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Cisco collaboration platform built for small companies

The new Cisco collaboration platform combines voice, video, instant messaging, presence and paging in preconfigured hardware for smaller midsize companies.

Cisco, which believes unified communications (UC) in many companies will be comprised of on-premises hardware and cloud-based services for years to come, has unveiled a lower midmarket product that combines a router with communication capabilities.

The BE6000S was introduced Tuesday at the Cisco Collaboration Summit in Los Angeles, one day after the company launched cloud-based collaboration software dubbed Project Squared.

The new hardware combines Cisco's 2921 integrated services router (ISR) with what Cisco defines as core communication capabilities, which include voice, video, instant messaging, presence and paging. The all-in-one box is for companies with between 25 and 150 employees.

The new product is scheduled for release early next year. Pricing was not disclosed.

Cisco believes the lower-end of the midmarket -- with midmarket defined as companies with up to 1,000 employees -- has been underserved, and needs communications hardware that is relatively inexpensive to deploy and includes management tools that small IT staffs can handle.

"The BE6000S will help Cisco continue to move down market," Nemertes Research analyst Irwin Lazar said in an email. "It's a competitive solution against the likes of ShoreTel and Mitel."

For larger midmarket companies, Cisco introduced improvements to the BE6000. The new hardware can support 25% more simultaneous video calls, and customers can add applications like video, mobility, contact center and conferencing by buying additional licenses that unlock the feature sets.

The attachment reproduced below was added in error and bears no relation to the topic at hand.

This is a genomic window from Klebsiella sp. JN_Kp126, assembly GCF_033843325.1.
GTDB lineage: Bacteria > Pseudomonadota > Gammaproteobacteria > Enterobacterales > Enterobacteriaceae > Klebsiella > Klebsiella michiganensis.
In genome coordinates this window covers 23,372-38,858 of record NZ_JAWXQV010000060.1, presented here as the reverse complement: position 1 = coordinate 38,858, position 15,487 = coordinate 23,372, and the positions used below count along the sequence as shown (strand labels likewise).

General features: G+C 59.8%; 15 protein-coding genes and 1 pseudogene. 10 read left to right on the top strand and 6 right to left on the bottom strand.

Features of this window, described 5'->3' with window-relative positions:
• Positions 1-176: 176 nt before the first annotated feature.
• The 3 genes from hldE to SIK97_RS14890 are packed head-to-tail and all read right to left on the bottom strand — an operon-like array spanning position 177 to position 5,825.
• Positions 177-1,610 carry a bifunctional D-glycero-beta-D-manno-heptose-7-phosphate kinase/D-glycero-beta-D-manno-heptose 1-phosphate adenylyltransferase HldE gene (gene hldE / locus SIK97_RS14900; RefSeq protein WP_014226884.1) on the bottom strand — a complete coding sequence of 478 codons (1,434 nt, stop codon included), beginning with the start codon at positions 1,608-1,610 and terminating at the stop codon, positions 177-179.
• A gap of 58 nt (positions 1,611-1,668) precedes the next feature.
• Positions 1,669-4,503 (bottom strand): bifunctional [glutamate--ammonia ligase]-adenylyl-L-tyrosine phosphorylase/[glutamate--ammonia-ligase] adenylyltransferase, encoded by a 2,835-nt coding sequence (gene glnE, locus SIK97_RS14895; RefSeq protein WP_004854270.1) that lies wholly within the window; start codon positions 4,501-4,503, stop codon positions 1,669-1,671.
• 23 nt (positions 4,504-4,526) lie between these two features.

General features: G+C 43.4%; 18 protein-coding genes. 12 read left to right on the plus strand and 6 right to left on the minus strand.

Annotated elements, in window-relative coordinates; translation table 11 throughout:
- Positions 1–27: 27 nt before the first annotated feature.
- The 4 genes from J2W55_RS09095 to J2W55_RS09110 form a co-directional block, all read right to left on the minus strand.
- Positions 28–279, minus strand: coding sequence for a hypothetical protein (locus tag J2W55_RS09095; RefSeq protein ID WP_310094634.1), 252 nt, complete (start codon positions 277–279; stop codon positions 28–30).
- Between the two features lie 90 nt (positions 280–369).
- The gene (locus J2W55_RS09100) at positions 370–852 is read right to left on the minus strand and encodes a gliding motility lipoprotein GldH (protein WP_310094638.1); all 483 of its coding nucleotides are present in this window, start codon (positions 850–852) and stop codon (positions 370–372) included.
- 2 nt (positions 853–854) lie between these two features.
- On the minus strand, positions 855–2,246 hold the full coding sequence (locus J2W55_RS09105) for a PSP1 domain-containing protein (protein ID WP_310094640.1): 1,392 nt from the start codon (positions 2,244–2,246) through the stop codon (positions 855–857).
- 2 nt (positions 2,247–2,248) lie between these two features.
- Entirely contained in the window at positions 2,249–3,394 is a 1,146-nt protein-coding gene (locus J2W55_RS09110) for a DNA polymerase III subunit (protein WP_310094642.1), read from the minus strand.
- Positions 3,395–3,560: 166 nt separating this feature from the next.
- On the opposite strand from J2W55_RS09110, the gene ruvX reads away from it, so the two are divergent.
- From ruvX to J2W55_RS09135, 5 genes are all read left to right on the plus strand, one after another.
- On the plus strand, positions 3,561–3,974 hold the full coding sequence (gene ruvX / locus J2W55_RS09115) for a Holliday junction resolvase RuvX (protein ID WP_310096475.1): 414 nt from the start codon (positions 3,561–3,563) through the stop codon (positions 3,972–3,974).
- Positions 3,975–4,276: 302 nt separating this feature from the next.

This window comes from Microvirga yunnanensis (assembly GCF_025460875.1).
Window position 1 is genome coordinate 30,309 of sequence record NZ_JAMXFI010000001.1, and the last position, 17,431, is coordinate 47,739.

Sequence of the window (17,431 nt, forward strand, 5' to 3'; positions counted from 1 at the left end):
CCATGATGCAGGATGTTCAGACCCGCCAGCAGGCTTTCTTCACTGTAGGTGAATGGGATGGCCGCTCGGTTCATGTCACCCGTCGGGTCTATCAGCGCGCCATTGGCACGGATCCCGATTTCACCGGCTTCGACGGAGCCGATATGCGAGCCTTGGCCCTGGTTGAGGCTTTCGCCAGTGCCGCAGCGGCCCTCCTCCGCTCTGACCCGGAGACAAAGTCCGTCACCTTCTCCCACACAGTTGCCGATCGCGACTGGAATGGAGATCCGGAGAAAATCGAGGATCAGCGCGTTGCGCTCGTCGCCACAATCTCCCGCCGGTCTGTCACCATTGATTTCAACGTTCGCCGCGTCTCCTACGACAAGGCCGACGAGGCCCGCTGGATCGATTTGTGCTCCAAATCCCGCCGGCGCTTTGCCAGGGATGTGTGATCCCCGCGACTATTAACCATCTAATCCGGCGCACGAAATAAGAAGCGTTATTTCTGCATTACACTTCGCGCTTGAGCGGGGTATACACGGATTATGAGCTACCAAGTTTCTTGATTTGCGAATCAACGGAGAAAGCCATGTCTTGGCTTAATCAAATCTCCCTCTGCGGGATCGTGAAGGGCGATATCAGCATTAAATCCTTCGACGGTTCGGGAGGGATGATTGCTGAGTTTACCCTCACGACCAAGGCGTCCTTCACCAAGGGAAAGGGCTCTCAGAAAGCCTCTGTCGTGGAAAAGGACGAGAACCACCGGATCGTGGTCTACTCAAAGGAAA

The BE6000 runs up to nine applications, while the BE6000S can handle five.

Cisco sees hybrid UC market developing

Cisco sells most of its hardware through resellers like ComStor, Ingram Micro, KBZ and ScanSource. To lower resellers' installation costs for the BE6000 and BE6000S, Cisco will configure the hardware to a buyer's specifications before the product ships to the reseller. This option can reduce the amount of time for deployment by up to 30%, according to Cisco.

Cisco is a major supplier of IP PBXs, which provide the infrastructure for many on-premises voice-over-IP (VoIP) and UC systems.

Sales of IP PBXs have slowed as companies hold on to the expensive systems longer while adding cloud-based UC capabilities like video conferencing and online collaboration. In a survey of companies released this year, Nemertes Research found that nearly half were using, planning to use or evaluating cloud-based UC applications.

Nevertheless, Cisco is betting that hybrid environments of on-premises and cloud-based UC will exist for years. Many companies are opting to keep telephony, instant messaging and presence in-house, while adding cloud-based video conferencing and collaboration later, according to Patrick Romzek, vice president of global market development at Cisco.

"Three, four years from now there'll still be lots of people buying on-premise [systems]," Romzek said in an interview at the summit. "We're trying to give customers choice with the user experience the same [in the cloud and on-premise]."

Cisco and rivals Avaya, Mitel and Shoretel have launched cloud services to prevent fast-growing startups from taking the emerging market. A significant portion of Cisco's cloud-based UC sales is from its WebEx product for online meetings.

WebEx has its roots as a desktop application, however, so its performance on mobile devices is not as good as competitors' software built for the smaller screens.

Project Squared was developed with mobile devices in mind and presents a relatively simple interface for small groups of people to create virtual rooms for trading messages, sharing content and making voice and video calls. The online-only software is available at no charge for companies to test.

Cisco has not released a product roadmap for Project Squared, which contains collaboration features available in other Cisco products. The company also won't say publicly how it plans to commercialize the software.

For now, the product is of limited use to companies, since it integrates only with online storage service Box, and communication can only take place between users. Cisco is promising integration with WebEx and Microsoft Exchange in the future.

Next Steps

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